Opinion: Sri Lanka’s Graphite and Turning Tides in International Electric Vehicle Value Chains

By Chaya Dissanayake and Rashmi Anupama

The global demand for Electric Vehicles (EVs) is projected to reach a staggering 80 million units by 2050, with the United States (US) alone expected to demand one million of these annually. This rising global demand will lead to a hike in the need for natural and synthetic graphite. Considering the US imposing restrictions on Chinese imports, non-Chinese graphite suppliers, including Sri Lanka stand to gain. 

A new IPS study underscores Sri Lanka's comparative advantage in graphite exports despite its currently modest output and relatively higher prices for vein graphite compared to China. The study suggests moving towards a free trade agreement/ mineral trade agreement for exporting graphite, especially with US partners would be ideal for Sri Lanka to leverage the benefits from the US’ Inflation Reduction Act (IRA). The publication of this study titled ‘Trade Wars in Electric Vehicle Supply Chains: A Win for Sri Lanka’s Graphite Industry?’ by IPS researchers Dr Asanka Wijesinghe, Malisha Weerasinghe and Chaya Dissanayakeat IPS recently featured an engaging discussion with key figures in Sri Lanka's mineral and EV component manufacturing industry. This article is based on the discussion highlighting implications and opportunities for the country's graphite industry.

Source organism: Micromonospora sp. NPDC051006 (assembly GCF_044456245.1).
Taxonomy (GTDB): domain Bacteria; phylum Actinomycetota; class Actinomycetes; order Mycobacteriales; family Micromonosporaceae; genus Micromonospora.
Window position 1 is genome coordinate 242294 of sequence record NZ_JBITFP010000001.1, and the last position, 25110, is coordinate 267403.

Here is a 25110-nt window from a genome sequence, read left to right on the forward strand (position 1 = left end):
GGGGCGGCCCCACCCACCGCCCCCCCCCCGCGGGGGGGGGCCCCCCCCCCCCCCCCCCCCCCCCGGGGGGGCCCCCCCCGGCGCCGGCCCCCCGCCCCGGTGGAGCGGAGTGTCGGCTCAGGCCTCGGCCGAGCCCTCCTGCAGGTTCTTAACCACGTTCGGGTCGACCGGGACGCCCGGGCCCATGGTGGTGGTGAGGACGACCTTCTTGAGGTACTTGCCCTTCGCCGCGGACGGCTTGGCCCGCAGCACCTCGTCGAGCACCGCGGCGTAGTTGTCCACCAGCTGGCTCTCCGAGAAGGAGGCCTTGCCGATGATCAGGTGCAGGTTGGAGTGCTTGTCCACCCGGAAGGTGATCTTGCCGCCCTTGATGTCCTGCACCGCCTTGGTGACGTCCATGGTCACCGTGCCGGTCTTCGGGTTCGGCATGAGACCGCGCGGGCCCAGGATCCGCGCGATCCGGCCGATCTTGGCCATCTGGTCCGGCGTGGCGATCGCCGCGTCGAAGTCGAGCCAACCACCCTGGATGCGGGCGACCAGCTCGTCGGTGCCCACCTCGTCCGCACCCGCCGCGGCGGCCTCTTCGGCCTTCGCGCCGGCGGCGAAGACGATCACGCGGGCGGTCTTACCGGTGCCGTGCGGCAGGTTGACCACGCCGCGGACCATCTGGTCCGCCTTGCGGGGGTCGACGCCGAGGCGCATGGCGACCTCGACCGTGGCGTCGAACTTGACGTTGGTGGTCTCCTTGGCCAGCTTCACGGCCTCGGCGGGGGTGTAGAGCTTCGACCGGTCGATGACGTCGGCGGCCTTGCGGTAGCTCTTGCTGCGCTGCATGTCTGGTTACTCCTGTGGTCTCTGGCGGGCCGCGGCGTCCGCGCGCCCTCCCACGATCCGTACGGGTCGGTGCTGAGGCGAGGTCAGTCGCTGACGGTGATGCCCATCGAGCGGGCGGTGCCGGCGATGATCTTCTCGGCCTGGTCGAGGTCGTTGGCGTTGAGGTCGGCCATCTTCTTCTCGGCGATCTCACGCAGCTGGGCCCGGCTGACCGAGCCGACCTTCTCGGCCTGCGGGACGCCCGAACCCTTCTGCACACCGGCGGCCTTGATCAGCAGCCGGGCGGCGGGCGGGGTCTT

Technological Competitiveness and Sri Lanka’s Strategic Position

Professor Anura Wijayapala, an eminent electrical engineer from the University of Moratuwa and a former director of the Ceylon Electricity Board (2015-2017) pointed out that Sri Lanka’s strategic advantage lies in upstream value chain products (value-added products) within the EV market. The current graphite content of Sri Lanka is around 1.5 Mn tonnes, which is not adequate to meet the US demand. He stated that Sri Lanka could benefit from the high market prices for graphite by branding Sri Lankan graphite as better quality and produced through environmentally friendly and sustainable practices.